Review of the 1999 ACT Environmental Flow Guidelines: A report by the CRCFE to Environment ACT
Ogden, R and Davies, PE and Rennie, B and Mugodo, J and Cottingham, P (2004) Review of the 1999 ACT Environmental Flow Guidelines: A report by the CRCFE to Environment ACT. Technical Report. CRC for Freshwater Ecology & Freshwater Systems, Canberra.
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1) This is an ecological review of the 'ACT Government Environmental Flow
Guidelines' (1999) (or EFG). The EFG are a statutory document that
establishes the water requirements in streams and lakes in the ACT, to ensure
aquatic ecosystems are sustained. The CRC for Freshwater Ecology has been
asked to provide advice on the efficacy of the EFG, and on improvements that
can be made in the general approaches and actual flow rules for sustaining
2) The approach taken in the review is to assess the effectiveness of prescribed
environmental flows by reference to monitoring data and research on rivers
within the ACT, and by consulting with local scientific experts. Advice is
provided on the retention of current flow practices, or their modification to
better achieve ecological objectives. This information could contribute to
adaptive management in the near term, or to a more systematic formulation of
environmental flow guidelines, should that be undertaken in the future.
Performance of the environmental flow guidelines
3) The performance of environmental flows needs to be considered in reference
to objectives that reflect catchment uses as well as river condition. The
approach taken in this review is to judge sustainability in reference to
established âperformance criteriaâ where they exist.
4) In regulated parts of the Cotter River system the current EFG low-flow levels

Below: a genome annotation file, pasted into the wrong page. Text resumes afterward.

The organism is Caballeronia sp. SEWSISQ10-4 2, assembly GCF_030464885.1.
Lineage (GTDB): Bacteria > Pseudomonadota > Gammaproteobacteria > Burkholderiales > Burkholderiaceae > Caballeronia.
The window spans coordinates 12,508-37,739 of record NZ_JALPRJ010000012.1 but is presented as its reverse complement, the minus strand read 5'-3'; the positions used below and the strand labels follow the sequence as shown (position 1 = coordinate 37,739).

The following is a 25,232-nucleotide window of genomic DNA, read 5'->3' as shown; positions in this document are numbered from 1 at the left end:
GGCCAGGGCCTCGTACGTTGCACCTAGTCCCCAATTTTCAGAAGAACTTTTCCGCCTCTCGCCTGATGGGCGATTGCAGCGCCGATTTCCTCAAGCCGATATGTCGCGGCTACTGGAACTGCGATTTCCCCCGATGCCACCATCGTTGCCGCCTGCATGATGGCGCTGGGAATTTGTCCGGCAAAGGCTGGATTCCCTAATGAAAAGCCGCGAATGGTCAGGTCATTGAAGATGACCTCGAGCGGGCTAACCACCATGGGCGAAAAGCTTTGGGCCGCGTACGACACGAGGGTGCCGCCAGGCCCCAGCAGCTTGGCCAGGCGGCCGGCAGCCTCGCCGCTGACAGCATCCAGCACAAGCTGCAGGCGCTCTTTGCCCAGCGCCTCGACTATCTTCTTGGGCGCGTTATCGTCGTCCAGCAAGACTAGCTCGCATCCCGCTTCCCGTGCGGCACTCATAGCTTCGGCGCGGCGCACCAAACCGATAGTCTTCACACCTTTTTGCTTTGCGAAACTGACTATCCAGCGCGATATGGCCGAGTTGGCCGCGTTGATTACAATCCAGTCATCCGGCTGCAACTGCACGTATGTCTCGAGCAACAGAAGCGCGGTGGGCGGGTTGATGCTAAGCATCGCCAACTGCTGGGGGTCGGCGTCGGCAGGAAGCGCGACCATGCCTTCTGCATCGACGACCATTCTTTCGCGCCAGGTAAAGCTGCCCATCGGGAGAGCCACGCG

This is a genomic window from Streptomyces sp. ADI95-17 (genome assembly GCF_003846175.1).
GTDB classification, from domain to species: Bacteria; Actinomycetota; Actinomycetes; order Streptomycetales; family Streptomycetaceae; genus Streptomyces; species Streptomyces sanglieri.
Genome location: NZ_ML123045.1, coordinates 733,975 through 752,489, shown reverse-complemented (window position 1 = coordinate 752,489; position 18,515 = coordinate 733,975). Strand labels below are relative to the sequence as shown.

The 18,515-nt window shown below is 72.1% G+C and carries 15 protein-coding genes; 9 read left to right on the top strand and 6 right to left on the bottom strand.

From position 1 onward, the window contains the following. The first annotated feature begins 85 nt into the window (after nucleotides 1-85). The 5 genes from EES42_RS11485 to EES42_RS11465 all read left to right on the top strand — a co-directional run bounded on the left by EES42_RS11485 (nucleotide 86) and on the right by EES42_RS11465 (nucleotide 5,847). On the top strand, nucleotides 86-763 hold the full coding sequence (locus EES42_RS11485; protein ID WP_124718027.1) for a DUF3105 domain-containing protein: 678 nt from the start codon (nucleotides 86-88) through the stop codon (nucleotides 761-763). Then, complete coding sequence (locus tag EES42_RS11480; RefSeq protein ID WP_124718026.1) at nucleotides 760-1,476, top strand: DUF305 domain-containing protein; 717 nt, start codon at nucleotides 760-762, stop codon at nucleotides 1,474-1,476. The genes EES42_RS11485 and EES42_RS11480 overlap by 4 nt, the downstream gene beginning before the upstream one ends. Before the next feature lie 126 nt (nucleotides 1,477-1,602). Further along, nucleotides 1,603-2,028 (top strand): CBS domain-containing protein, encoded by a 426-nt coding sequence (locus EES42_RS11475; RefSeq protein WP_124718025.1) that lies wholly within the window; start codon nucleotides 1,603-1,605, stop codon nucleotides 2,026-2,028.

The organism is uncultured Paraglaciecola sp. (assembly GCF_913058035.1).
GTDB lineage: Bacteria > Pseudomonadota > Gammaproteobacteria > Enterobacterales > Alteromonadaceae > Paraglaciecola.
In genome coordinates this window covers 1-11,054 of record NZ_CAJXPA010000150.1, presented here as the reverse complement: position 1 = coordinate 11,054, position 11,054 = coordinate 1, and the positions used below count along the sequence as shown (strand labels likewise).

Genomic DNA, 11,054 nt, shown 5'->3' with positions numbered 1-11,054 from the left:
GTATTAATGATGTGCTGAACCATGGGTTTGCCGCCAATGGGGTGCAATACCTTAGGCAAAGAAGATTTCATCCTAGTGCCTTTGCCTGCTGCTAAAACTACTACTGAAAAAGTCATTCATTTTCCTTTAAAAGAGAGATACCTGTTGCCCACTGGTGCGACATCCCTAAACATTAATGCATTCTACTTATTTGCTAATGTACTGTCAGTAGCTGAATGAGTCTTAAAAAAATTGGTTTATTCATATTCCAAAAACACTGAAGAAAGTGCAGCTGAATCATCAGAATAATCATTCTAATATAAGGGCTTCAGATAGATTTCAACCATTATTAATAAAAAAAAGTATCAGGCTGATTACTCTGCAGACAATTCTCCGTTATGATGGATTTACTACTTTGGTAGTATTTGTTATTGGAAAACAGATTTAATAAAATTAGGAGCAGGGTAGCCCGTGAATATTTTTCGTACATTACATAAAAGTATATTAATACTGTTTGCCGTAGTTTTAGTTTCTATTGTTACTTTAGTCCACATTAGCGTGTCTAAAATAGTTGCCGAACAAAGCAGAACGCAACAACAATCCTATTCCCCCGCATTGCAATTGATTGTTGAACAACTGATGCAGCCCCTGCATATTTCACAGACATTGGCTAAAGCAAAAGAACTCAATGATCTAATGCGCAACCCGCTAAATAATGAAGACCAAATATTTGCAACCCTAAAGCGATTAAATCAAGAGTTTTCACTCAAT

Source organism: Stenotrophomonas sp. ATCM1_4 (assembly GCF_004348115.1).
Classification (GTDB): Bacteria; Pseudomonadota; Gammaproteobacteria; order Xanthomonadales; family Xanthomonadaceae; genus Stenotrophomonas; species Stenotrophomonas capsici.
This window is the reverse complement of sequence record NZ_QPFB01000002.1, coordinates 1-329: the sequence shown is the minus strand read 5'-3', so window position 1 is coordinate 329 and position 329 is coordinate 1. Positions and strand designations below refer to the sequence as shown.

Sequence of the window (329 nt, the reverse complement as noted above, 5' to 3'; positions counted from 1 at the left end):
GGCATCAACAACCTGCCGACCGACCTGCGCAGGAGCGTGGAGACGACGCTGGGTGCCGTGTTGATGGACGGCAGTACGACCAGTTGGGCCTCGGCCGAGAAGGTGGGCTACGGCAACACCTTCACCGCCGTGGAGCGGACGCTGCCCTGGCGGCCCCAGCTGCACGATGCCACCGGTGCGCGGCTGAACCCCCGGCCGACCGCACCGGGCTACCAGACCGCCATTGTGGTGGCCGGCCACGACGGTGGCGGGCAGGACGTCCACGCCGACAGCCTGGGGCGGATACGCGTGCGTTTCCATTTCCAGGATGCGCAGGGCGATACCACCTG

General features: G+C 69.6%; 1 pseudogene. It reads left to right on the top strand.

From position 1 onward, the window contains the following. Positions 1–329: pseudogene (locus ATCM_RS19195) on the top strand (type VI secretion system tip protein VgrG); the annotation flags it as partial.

(supplemented by unmanaged reservoir spills and inflows), are delivering
many desirable ecological benefits. General river condition is at or above
levels specified in performance criteria, and appears to have improved since
the implementation of the EFG, despite the drought and fires. Both Macquarie
Perch and Two-spined Blackfish have successfully spawned during the
5) Adaptive management principles embedded in the EFG, and further developed
in practice, worked well in the Cotter River during 2003/04 in relation to
setting environmental flows during drought and under a demonstrated needs
scenario, as well as in relation to capturing new information.
6) In the Queanbeyan River downstream of Googong Dam the current EFG are
maintaining conditions at or above performance criteria levels.
7) The monitoring data are insufficient to determine the ecological value of
environmental flows in other systems.
Advice on retention of or changes to guidelines
8) A process of setting clear ecological objectives could be considered for all
river types and reaches within the managed area. The process could target
CRC for Freshwater Ecology ACT e-flow guidelines review systems with tailored environmental flows, and could involve focused
monitoring to allow assessment of performance against the objectives.
9) This review provides draft ecological objectives, arising from a workshop held
as part of the review. The review also proposes environmental flows that
should achieve the objectives, or that can be trialled.
10) Some suggestions are made for changes to existing environmental flows,
including introducing flow variability in releases from the dams, major
refinements to flushing flows, and a reduction in the flow required for fish
spawning in the Cotter River.
11) Continued integration of environmental flow management, monitoring and
assessment, within an adaptive management framework, will lead to ongoing
benefits. Consideration should be given to having clearer formalisation of an
active adaptive management strategy in the EFG.
12) Monitoring of the effectiveness of environmental flows to areas beyond the
water supply reaches should be considered.
|Item Type:||Report (Technical Report)|
|Keywords:||Australia, freshwater, environmental flow, ACT, EFG|
|Deposited By:||utas eprints|
|Deposited On:||28 Nov 2006|
|Last Modified:||18 Jul 2008 19:44|
|ePrint Statistics:||View statistics for this ePrint|
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